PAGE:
Greece: Shocking projections by Morgan Stanley

Greece: Shocking projections by Morgan Stanley

Morgan Stanley published its forecast for a shocking recession of 13.3% in the basic scenario in Greece this year which could surge to 21.3% in the worst-case scenario, with the firm seeing a 6.6% GDP contraction at best. However, it rules out the possibility of the country getting back to the pre-pandemic levels before 2022 in every scenario.

Morgan Stanley appears pessimistic regarding the pace of recovery, since the basic scenario barely provides for a 4% growth in 2021, with 1.1% growth rate projected in the worst-case scenario and 4.3% in the most optimistic one.

The budget deficit will reach 8.3% this year and will shrink to 5.9% in 2021, while it is estimated that in 2021 debt will be reduced to 205.3%. In Greece, public debt could climb to 211% of GDP this year from 182% last year. The firm sees unemployment rates rising to 20.7% from 17.3% last year and dropping by less than one unit in 2021, to 19.8%.

Morgan Stanley notes that the high debt means that the country should continue to generate significant primary surpluses to reduce it.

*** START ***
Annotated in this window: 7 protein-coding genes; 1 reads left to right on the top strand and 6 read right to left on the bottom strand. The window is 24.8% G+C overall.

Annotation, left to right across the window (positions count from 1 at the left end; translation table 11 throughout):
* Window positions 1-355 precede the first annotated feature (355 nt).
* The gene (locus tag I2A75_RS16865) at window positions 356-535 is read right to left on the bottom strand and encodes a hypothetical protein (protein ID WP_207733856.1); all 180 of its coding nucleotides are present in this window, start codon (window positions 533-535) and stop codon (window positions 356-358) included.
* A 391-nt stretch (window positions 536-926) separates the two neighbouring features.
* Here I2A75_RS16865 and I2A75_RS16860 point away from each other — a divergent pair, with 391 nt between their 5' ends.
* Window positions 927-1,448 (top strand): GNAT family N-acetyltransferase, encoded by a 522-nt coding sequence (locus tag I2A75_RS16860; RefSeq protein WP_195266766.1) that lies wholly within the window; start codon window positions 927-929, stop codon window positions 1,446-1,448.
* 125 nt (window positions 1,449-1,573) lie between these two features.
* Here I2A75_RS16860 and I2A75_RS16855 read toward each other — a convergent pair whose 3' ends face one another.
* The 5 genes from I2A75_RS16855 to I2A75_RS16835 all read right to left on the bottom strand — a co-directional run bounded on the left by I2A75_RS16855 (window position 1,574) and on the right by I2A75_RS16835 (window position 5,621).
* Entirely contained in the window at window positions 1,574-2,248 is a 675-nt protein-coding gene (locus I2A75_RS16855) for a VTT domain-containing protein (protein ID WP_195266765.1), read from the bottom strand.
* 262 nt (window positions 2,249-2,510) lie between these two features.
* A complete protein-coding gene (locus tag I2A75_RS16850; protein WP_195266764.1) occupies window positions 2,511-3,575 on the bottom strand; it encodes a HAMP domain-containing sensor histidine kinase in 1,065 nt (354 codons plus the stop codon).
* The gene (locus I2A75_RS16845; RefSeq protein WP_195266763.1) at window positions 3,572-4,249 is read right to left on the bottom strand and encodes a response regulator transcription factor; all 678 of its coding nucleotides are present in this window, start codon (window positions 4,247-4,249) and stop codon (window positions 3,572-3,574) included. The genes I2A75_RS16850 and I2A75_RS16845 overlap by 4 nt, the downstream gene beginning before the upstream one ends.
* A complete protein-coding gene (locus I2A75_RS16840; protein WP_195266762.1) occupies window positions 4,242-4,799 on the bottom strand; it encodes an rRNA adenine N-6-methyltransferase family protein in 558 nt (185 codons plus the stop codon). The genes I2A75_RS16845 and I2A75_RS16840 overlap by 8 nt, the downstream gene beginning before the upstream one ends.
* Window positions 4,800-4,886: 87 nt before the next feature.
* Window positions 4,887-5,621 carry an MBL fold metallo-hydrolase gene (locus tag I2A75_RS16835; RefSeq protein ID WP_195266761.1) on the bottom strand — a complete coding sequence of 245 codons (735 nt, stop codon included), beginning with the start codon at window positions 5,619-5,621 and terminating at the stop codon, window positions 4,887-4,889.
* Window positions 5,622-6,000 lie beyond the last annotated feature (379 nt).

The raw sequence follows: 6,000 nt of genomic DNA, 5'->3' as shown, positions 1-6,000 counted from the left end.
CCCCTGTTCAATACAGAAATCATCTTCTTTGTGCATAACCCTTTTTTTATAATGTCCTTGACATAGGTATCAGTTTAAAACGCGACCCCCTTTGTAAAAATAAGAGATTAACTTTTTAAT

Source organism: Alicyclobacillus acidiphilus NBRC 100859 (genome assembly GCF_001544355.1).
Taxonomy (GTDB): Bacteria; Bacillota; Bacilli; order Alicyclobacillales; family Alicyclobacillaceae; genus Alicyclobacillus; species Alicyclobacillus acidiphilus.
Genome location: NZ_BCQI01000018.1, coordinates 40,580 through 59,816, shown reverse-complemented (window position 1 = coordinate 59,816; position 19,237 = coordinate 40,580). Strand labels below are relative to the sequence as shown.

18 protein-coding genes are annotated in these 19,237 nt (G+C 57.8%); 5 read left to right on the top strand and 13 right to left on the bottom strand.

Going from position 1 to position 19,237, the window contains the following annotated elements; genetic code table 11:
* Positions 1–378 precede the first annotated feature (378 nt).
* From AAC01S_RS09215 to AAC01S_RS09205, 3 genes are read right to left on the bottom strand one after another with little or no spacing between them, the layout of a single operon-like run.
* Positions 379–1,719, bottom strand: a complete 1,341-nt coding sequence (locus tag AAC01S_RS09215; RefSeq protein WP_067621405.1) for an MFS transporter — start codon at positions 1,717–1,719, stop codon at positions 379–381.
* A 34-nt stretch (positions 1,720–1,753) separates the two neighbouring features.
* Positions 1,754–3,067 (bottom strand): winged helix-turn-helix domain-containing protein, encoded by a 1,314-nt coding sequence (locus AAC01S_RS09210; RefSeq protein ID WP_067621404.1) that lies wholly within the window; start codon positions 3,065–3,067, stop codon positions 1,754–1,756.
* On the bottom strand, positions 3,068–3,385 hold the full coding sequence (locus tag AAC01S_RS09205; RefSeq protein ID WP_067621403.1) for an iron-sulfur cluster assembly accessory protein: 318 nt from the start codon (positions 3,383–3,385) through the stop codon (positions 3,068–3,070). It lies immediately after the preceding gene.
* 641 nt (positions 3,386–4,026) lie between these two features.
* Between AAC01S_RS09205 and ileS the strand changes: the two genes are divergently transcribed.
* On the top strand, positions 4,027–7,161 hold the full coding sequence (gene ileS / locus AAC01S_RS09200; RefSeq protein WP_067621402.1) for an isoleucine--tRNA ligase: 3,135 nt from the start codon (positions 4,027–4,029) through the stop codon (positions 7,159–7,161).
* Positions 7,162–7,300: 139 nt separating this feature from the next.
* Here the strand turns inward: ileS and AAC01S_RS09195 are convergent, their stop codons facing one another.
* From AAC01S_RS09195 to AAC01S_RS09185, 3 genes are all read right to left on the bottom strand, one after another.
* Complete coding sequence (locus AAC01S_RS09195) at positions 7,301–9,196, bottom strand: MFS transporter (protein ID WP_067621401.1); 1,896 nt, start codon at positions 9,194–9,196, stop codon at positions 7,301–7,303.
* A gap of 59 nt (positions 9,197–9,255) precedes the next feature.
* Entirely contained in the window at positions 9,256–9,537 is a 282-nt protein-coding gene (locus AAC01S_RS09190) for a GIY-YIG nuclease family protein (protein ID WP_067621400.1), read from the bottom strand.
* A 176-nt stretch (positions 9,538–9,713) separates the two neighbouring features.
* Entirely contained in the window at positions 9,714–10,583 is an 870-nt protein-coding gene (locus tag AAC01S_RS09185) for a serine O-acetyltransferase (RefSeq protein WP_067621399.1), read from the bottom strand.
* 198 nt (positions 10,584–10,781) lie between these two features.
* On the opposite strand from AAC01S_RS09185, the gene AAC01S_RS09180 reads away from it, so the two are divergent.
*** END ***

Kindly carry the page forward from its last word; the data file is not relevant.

Painting the budget picture

While Morgan Stanley underlines the need for positive fiscal results, nine categories of public revenue lagged behind in March, the first month that restrictive measures against the Covid-19 pandemic were implemented. However, the big picture was positive with 779 million euros in dividends from the Bank of Greece and revenues from ANFAs and SMPs which were not expected in April.

Specifically in March, net government revenue amounted to € 3.546 billion, € 303 million above the monthly target due to the aforementioned “extraordinary” sources.

Total government revenue was recorded at € 3,882 million, up by 299 million euros compared to the monthly target.

The following revenue categories missed their targets in March:

VAT on petroleum products by 48 million euros,

VAT on other products and services by 235 million euros,

Excise duty to energy products by 51 million euros,

Vehicle registration taxes by 10 million euros,

Capital taxes by 10 million euros,

Other current taxes by € 28 million,

Sales of goods and services by 40 million euros,

Other current revenues by 42 million euros,

Sales of fixed assets by 313 million euros. /ibna